|From:||Lenny Siegel <email@example.com>|
|Date:||Fri, 24 May 1996 16:52:18 -0700 (PDT)|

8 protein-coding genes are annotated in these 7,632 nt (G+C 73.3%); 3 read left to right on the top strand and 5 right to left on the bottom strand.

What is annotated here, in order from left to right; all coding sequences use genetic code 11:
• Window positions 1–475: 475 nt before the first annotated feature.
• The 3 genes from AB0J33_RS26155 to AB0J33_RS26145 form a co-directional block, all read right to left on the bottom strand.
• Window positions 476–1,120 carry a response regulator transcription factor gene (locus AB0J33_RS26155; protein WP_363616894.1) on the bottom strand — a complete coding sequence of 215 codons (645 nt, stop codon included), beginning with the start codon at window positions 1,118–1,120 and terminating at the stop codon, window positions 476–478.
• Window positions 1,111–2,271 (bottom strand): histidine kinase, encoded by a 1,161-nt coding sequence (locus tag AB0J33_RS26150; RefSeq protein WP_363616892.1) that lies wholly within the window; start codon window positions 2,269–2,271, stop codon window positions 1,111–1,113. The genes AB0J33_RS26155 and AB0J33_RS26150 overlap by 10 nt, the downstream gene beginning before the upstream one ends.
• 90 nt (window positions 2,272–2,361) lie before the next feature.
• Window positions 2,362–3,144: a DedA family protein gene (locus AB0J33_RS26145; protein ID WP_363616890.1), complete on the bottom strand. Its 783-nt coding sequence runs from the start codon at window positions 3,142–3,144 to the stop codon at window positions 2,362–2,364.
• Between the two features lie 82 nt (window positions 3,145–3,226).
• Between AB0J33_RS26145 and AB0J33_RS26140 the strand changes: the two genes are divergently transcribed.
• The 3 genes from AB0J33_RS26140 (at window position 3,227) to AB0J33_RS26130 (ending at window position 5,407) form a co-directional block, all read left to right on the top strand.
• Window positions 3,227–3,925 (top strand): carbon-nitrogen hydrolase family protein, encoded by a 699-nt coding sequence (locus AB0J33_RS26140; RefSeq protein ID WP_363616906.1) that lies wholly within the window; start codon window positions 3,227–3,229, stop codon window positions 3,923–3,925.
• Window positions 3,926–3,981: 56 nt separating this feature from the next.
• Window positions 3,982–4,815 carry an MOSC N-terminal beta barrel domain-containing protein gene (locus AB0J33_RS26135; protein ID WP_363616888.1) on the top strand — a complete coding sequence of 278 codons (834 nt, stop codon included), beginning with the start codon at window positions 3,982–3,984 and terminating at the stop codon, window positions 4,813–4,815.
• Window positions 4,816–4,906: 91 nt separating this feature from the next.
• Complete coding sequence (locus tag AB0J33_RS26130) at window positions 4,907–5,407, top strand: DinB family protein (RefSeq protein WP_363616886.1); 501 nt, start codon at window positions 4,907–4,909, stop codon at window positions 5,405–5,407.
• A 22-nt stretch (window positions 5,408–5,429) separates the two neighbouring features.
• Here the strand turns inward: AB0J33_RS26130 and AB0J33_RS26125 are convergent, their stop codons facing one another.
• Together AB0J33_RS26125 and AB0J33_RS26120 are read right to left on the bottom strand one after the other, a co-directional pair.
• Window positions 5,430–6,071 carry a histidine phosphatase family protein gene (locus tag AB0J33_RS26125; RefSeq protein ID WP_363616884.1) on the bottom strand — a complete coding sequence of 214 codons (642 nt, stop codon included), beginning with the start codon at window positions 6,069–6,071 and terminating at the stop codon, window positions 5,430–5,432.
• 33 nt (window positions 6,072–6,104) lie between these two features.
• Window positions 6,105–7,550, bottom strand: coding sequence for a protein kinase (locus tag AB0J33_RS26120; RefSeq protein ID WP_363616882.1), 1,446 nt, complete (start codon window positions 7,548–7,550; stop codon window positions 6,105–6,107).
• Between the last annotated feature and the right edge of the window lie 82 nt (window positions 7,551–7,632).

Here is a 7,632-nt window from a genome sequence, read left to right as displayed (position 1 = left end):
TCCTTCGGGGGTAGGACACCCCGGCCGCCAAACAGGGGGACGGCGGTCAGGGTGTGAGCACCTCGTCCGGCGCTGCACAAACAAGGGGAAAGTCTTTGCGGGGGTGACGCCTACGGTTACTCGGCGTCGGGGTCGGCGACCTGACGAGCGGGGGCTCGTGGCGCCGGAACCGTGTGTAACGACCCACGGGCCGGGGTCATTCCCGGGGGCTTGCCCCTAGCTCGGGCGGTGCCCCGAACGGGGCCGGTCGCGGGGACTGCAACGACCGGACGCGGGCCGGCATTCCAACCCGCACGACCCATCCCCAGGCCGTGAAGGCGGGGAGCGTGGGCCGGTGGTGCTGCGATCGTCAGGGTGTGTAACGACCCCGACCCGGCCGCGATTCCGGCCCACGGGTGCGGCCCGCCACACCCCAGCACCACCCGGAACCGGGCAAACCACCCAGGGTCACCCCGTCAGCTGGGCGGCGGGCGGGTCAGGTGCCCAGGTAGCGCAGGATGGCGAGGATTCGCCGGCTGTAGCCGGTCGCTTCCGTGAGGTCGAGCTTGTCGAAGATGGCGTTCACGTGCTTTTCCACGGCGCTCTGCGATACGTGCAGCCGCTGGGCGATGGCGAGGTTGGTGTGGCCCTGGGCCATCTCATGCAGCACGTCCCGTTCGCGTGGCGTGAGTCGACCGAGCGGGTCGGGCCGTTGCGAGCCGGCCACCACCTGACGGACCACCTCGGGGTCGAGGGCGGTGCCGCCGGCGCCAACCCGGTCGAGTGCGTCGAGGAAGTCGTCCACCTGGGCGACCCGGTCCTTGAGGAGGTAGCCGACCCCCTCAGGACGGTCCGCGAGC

From: Lenny Siegel <firstname.lastname@example.org> NAVAL WASTE HEARINGS The following is excerpted from the Federal Register: [Federal Register: May 1, 1996 (Volume 61, Number 85)] [Page 19264-19265] SUMMARY: The Department of the Navy (DON) announces the availability of two documents pertaining to the management of solid waste aboard Navy ships. The first is a Draft Plan for Compliance with Regulation 5 of Annex V to the MARPOL Convention by vessels owned or operated by the Department of the Navy. The second document is a Draft Environmental Impact Statement (DEIS) for Disposal of U.S. Navy Shipboard Solid Waste. Copies of these documents can be obtained by contacting Mr. Robert Ostermueller, Planner in Charge, Northern Division, Naval Facilities Engineering Command, 10 Industrial Highway, Mail Stop #82, Lester, Pennsylvania 19113-2090, telephone (610) 595-0759, fax (610) 595-0778. Federal, state and local agencies, and interested individuals, are encouraged to submit comments regarding the draft Plan and/or the DEIS. Written comments may be submitted to Mr. Ostermueller at the above address. The Navy will also hold two public meetings to receive oral or written comments on either or both documents. The first meeting will be held at 7:30 PM on Tuesday May 28, 1996, at the Holiday Inn, 625 First Street, Alexandria, Virginia, 22314. The second meeting will be held at 7:30 PM on Thursday, May 30, 1996, at the Clift Hotel, 495 Geary Street, San Francisco, CA, 94120. In the interest of available time, each speaker will be asked to limit oral comments to five minutes. Longer comments should be summarized at the public meeting or mailed to the address indicated above. DATES: Written comments on the Plan and/or the DEIS will be considered if received by Mr. Ostermueller at the above address not later than June 17, 1996. Oral or written comments will also be considered if presented at one of the public meetings discussed above, to be held on May 28 and 30, 1996. FOR FURTHER INFORMATION CONTACT: CDR Lane Willson, U.S. Navy, Shipboard Solid Waste Project Manager, Chief of Naval Operations (N45) 2211 S. Clark Place, Arlington, VA 22244-5108, (703) 602-8794. SUPPLEMENTARY INFORMATION: The Special Area Compliance Plan is being prepared pursuant to Section 1003(c)(2) of the National Defense Authorization Act for Fiscal Year 1994, Public Law 103-160, codified at 33 U.S.C. 1902(2)-(4). That statute requires the Secretary of the Navy to submit, by 30 November 1996, a plan for compliance by all ships owned or operated by the DON with the requirements of Regulation 5 of Annex V of the International Convention for the Prevention of Pollution from Ships (MARPOL). Regulation 5 of Annex V establishes rules pertaining to discharge of shipboard solid waste from vessels operating in designated ``special areas'' of the world, of which three are currently in effect: the Baltic Sea, the North Sea and the Antarctic Region. Essentially Regulation 5 of Annex V prohibits all discharges of solid waste, other than food waste, from ships in ``in-effect'' special areas. The draft Plan concludes that it is not technologically feasible, within the foreseeable future, for certain Navy vessels to comply fully with the special area discharge limitations of Regulation 5 of Annex V, while at the same time maintaining the required level of operational capability. Full compliance would require all naval vessels operating in ``in-effect'' special areas to adopt either the onboard destruction or the storage and retrograde approach to shipboard solid waste management. The draft Plan demonstrates that, given the current state of demonstrated shipboard solid waste management technology, adoption of either approach would materially interfere with the operations and operational capability of certain U.S. Navy warships operating in ``in-effect'' special areas. The draft Plan identifies as the Navy's preferred alternative a combination of waste management approaches for the Fleet, depending upon the design, construction, manning and operating profiles of the various ship types. Navy vessels smaller than frigates, such as fleet ocean tugs, rescue and salvage vessels, mine countermeasure ships and coastal patrol craft, have relatively small crews and typically remain at sea in ``in-effect'' special areas for only a few days at a time. Given these circumstances it is feasible for these vessels, employing compaction technology, to retain solid waste on board for shore disposal. For these vessels, therefore, the Navy's preferred alternative for special area compliance is storage and retrograde of solid waste. The draft plan indicates that ocean going surface vessels of frigate size and larger are technologically unable to comply with the special area discharge limitations of Regulation 5 of Annex V while maintaining required levels of operational capability. U.S. Navy frigates are vessels approximately 450 feet in length and with a displacement of roughly 4,100 tons. The Navy's preferred special area compliance alternative for these vessels is a combination of management practices. Plastic and hazardous waste would be stored aboard for recycling or disposal ashore. The remaining solid waste streams, consisting of paper, cardboard metal and glass, would be processed using shipboard equipment and discharged overboard. Paper, cardboard and food waste would be processed in a pulper, creating a slurry of those wastes in seawater, which would be discharged overboard. Metal and glass would be processed in a shredder, which would tear or break metal cans and glass containers into small pieces. The processed waste would then be bagged in burlap and discharged overboard. The Compliance Plan does not address submarines; further research and development is needed to resolve the particular solid waste challenges unique to submarines. In the meantime, submarines will continue to minimize waste generated at sea through intensive source reduction efforts at the pier. Although it would be consistent with the MARPOL Convention, which requires reasonable and practicable compliance efforts of warships, the Navy's preferred alternative for frigate size and larger vessels would not be consistent with a future requirement of the Act to Prevent Pollution from Ships (APPS), 33 U.S.C. 1901 et seq. Section 1902(c)(1) of APPS requires Navy surface vessels to comply with MARPOL special area requirements by 31 December 2000. To avoid inconsistency with U.S. law after the year 2000, and in accordance with Section 1902(c) (3) and (4), the Navy is recommending a legislative amendment to APPS that will allow discharge after the date of non-plastic, non-floating pulped and shredded material in special areas of certain naval vessels. This authorization would extend only to those vessels that the Secretary of the Navy determines are prevented by their uniquely military design, construction, manning or operating requirements from being capable of meeting the Regulation 5 of Annex V discharge standards. The proposed legislation would prohibit the discharge of pulped material within 3 nautical miles of the nearest land, and would prohibit the discharge of shredded material within 12 nautical miles of the nearest land. The Draft Environmental Impact Statement (DEIS) addresses the environmental consequences of each of the alternative means of shipboard solid waste management, and identifies the same preferred alternative as does the Compliance Plan. The DEIS has been provided to Congress in conjunction with the Navy's APPS legislative proposal, discussed above. Hence, the DEIS serves also as a Legislative Environmental Impact Statement (LEIS) to assist in Congressional consideration of the legislative proposal. If enacted, the amendment to APPS would authorize, but not require, the Navy to implement its currently identified preferred alternative as the Navy's final plan for special area compliance.